WellWhyNot Fri 14-Feb-20 23:34:40

For context, I lived in the property for 6 months before moving out last week.

The longest-staying tenant in the group of housemates I lived with had lived there for 5 years (my housemates and I all moved out at the same time, as mentioned above).

I have evidence of what was in my room when I moved in as I took pictures when moving in.

I didn’t sign an inventory when moving in or at any point while living there.

As I was on a shared tenancy contract with my housemates, I heard from the housemate who’s lived there for 5 years (mentioned above) that the estate agent told her it’s our responsibility to make sure everything on the original inventory was in the house when we moved out.

However, the last inventory had been done 8 years ago and housemates had switched in and out of the tenancy contract during that time.

None of us were aware that we should do a check-in and check-out inspection when new housemates are added to the contract.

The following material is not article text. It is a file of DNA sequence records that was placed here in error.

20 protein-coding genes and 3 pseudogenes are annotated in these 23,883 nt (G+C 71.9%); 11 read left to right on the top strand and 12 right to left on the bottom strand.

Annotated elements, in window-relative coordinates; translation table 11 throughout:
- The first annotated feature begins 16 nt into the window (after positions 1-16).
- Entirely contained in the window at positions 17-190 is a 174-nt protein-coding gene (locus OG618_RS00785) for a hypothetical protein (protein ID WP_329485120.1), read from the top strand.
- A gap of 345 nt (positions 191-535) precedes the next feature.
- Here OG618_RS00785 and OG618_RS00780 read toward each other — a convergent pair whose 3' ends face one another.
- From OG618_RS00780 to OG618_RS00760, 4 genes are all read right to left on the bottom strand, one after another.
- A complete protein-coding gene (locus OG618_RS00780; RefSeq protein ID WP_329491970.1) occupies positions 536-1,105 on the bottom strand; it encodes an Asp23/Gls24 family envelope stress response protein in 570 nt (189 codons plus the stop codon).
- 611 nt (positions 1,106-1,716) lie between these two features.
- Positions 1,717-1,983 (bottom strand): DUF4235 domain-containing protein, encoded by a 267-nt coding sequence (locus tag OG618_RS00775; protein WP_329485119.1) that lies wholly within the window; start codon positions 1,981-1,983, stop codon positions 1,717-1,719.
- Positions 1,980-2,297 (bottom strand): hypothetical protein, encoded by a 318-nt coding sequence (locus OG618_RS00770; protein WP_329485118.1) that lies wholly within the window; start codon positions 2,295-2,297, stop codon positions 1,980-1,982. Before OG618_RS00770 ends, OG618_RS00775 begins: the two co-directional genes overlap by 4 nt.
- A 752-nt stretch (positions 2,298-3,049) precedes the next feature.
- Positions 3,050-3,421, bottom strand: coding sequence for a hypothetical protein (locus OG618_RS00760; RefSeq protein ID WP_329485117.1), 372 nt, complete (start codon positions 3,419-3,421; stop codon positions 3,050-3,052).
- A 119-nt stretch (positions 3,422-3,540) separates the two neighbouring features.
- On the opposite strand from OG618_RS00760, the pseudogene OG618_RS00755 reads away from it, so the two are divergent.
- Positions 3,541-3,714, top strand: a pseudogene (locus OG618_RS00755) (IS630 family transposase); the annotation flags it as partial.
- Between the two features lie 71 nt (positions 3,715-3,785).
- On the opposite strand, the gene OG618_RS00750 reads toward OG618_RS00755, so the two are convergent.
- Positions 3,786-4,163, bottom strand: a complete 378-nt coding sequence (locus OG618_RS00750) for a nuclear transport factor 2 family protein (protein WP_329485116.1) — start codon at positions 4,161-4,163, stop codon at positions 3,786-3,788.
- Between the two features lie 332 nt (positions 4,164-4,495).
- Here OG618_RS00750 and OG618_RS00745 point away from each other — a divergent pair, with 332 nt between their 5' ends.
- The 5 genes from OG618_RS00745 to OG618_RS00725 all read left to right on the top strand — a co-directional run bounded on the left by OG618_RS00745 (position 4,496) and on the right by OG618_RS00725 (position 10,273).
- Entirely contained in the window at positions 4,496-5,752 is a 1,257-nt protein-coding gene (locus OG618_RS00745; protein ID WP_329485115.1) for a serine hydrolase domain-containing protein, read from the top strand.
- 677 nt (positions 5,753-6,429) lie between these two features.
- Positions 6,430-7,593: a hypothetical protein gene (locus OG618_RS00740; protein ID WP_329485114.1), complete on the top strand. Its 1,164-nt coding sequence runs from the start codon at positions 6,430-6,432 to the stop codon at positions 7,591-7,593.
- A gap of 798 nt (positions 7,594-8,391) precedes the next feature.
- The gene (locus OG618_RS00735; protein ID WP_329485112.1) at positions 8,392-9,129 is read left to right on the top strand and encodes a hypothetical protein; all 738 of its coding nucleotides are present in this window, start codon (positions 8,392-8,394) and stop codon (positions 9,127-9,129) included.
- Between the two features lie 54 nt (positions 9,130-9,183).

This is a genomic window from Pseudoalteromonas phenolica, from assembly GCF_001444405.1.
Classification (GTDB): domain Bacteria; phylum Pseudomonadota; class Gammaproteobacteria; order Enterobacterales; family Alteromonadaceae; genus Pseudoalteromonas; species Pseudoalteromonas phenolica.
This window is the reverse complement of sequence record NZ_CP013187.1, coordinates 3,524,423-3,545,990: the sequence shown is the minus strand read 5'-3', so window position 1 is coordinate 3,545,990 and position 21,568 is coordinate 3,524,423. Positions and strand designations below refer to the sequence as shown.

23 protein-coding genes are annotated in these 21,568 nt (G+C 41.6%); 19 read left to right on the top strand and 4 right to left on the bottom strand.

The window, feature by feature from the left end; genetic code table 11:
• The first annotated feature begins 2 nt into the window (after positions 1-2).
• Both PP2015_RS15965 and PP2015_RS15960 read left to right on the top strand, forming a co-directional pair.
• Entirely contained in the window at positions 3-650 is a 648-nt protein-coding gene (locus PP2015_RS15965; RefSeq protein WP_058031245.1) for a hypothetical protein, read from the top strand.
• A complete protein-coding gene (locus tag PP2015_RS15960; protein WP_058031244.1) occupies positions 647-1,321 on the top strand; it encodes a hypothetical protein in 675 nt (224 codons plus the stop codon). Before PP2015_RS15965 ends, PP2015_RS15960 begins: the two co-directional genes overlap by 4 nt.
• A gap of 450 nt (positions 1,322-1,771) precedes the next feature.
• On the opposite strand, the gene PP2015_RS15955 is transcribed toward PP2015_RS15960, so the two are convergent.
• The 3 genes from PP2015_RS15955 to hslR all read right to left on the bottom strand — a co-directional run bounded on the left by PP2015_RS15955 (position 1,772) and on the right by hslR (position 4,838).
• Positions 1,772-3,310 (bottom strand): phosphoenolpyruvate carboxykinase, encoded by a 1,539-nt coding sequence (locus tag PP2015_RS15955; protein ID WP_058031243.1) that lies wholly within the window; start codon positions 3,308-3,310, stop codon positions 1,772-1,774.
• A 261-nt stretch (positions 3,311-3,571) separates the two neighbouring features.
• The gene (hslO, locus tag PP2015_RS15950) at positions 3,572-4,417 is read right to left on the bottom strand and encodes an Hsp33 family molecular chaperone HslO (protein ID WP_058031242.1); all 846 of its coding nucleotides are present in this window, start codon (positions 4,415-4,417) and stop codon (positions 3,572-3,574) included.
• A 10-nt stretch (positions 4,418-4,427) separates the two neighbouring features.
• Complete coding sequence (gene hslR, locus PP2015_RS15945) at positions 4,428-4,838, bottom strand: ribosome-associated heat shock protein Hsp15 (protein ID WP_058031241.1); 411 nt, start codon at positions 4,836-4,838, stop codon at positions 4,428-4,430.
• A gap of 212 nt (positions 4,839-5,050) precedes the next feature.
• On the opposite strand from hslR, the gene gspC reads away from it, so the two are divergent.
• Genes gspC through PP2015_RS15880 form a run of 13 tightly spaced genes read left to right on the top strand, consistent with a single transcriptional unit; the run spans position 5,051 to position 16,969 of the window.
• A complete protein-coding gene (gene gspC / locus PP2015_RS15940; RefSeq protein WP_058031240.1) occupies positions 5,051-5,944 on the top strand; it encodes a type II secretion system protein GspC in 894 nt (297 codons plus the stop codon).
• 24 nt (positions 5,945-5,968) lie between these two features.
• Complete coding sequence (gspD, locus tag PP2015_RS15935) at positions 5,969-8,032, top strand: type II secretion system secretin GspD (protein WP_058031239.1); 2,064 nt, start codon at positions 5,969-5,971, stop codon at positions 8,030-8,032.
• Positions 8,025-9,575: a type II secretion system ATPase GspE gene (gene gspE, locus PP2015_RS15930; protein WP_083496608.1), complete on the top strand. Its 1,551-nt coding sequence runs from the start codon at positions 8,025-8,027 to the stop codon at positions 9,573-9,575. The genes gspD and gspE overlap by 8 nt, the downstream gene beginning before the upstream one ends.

My housemate who’d lived there for 5 years told the estate agents and inventory company before I moved in (in an email I saw after moving in) that they were using an outdated inventory and should use a new one, however they refused.

I realise it’s a confusing situation and I now realise the importance of doing a check-in and check-our inspection when moving into a shared house.

My understanding is that, because I didn’t sign an inventory, I’m not liable for it. But I’m not sure how true that is.

WellWhyNot Fri 14-Feb-20 23:39:29

Also, as mentioned above, my bedroom wasn’t listed on the inventory, despite repeated attempts to ask the agency (all in writing, by email) for them to add it to the inventory. So it doesn’t seem fair or professional of the agency to ask me to prove why I didn’t get rid of the furniture when I didn’t have a written record of what furniture was in my room in the first place.

Stefoscope Fri 14-Feb-20 23:49:50

From past experience, if an inventory wasn't signed by both tenant and landlord on check in, then the tenant is in a very strong position to claim the whole deposit back from TDS. The landlord needs to be able to prove via an inventory signed by both parties the condition of a property on check in and check out if they intend to make a claim.

ProclivitiesMcManus Fri 14-Feb-20 23:59:08